Recently I came across a gcc extension that I have found rather useful: __attribute__(cleanup)

Basically, this allows you to assign a cleanup call to a local variable at the time it exits scope. For instance, given the following section of code, all memory must be maintained and handled explicitly in any and all cases within the call to foo.

void foo() {
   char * buff = ...; /* some memory allocation */
   char * buff2 = 0, * buff3 = 0;
   if (! buff) {
   } else {
      buff2 = ...; /* memory allocation */
      if (! buff2) {
         goto clean_exit;
      } else {
         /* ... and so on ... */

   free (buff);
   free (buff2);
   free (buff3);

However, by using the extension that can reduce to

#define clean_pchar_scope __attribute__((cleanup(pchar_free)))

void pchar_free (char ** c) { free (*c); }

void foo () {
   char * buff clean_pchar_scope = ...; /* some memory allocation */
   char * buff2 clean_pchar_scope = 0, * buff3 clean_pchar_scope = 0;
   if (! buff)
   buff2 = ...; /* memory allocation */
   if (! buff2)
   /* and so on */

Now all memory is reclaimed on the basis of scope without the use of nested if/else or goto constructs coupled with a consolidated memory release section of the function. I realize that the use of goto could be avoided there for a more nested if/else construct (so, please, no holy wars on the goto...) and that the example is contrived, but the fact remains that this is can be quite a useful feature.

Unfortunately, as far as I know, this is gcc-specific. I'm interested in any portable ways to do the same thing (if they even exist). Has anyone had experiences in doing this with something other than gcc?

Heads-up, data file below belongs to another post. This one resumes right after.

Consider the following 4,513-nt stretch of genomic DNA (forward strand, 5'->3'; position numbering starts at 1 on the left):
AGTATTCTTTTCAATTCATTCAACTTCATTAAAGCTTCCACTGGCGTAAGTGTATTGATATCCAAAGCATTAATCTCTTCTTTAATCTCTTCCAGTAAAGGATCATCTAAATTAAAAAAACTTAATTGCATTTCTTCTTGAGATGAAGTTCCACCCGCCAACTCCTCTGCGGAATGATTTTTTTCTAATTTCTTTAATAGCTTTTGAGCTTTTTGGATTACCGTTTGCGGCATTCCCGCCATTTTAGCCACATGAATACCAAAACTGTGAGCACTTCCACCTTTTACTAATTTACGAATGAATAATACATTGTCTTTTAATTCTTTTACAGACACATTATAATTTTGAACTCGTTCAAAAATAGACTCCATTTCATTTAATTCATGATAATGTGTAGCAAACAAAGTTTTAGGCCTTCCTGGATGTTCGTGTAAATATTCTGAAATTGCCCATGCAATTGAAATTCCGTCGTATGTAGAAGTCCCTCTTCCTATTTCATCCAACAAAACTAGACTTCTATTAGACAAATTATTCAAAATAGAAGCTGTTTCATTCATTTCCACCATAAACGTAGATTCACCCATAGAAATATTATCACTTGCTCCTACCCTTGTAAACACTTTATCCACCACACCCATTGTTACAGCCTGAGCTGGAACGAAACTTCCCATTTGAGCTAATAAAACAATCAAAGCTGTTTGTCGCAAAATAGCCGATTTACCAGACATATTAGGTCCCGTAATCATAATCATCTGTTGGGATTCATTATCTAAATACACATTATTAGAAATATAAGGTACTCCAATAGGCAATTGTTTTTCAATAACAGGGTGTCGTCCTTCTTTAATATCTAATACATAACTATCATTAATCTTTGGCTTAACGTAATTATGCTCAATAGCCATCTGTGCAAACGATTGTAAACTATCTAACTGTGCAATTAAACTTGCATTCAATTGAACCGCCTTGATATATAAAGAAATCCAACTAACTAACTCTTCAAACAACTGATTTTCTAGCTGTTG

EDIT: Seems that portability is not in play. Considering that, is there a way to do this outside of the gcc space? It seems like to nice a feature to be gcc-specific...


7 Answers 7


There's no portable way in C.

Fortunately it's a standard feature of C++ with destructors.


MSVC appears to have __try and __finally keywords which can be used for this purpose as well. This is different than the C++ exception handling and I think it's available in C.

I think you'll find that cleanup and try/finally aren't widely used specifically because of the implicit support in C++, which is "close enough" to C that people interested in the behavior can switch their code to C++ with ease.

  • Ok, I've updated to ignore portability concerns. Outside of that, are you aware of ways to do this outside of gcc?
    – ezpz
    Dec 1, 2009 at 21:56

__attribute__(cleanup) is not gcc-specific, it is also supported by clang and icc, making msvc the only major compiler that doesn't support it (and that one is pretty useless for modern C development anyway).

So even if it is not in the ISO standard, it can be considered portable for most practical purposes.


The first half of your question is the portable way to do it.


We are going to exploit the fact that a for loop can do work at the end of each iteration and run the loop only for one iteration. The work we will do at the end is increment the counter and call a function to destruct the object. The x parameter is the variable you want to limit the lifetime of, and the fn parameter is the function or function-macro that will destruct the object. The CONCATENATE macro is just so that we do not get "shadow variable" warnings when we nest defer.